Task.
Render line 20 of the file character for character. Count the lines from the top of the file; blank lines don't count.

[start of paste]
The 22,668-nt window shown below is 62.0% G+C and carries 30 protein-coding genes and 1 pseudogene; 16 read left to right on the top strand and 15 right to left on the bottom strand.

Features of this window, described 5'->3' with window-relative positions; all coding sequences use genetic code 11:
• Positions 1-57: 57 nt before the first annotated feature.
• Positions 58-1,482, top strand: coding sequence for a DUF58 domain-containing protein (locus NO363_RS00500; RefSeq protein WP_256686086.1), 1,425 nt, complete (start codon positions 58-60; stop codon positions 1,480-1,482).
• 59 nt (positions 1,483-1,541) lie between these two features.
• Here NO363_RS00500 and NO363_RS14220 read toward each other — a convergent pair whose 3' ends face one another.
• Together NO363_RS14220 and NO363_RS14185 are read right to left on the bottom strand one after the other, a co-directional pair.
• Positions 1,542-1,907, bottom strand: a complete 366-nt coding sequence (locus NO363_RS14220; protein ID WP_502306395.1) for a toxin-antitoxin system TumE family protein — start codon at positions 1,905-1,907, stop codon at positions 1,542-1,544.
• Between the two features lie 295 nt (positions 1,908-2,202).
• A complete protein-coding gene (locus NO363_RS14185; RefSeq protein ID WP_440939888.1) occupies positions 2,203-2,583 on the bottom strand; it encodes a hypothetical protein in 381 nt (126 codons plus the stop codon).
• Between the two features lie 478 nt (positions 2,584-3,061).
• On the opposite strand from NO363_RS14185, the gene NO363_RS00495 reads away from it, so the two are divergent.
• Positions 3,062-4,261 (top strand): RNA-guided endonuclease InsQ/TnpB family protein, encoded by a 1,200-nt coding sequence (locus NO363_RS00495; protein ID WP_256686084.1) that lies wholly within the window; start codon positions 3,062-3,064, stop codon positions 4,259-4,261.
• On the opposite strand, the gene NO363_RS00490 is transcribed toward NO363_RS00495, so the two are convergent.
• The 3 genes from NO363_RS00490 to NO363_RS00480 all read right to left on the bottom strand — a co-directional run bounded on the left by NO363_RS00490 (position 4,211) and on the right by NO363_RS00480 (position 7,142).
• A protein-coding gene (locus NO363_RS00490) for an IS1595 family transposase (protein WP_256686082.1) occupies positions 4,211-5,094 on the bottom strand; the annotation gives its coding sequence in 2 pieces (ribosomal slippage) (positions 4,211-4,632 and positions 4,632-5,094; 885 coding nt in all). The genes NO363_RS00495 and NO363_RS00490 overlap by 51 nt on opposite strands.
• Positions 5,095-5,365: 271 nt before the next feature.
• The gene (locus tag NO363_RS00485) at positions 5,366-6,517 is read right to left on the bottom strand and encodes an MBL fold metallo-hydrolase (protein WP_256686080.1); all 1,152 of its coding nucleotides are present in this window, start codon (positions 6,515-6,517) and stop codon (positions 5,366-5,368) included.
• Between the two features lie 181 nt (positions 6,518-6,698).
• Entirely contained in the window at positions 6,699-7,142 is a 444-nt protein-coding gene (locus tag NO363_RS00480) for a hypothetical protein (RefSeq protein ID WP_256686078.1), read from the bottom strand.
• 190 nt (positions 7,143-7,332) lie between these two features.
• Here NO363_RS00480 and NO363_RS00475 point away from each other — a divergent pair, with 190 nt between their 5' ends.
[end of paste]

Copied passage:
• Entirely contained in the window at positions 6,699-7,142 is a 444-nt protein-coding gene (locus tag NO363_RS00480) for a hypothetical protein (RefSeq protein ID WP_256686078.1), read from the bottom strand.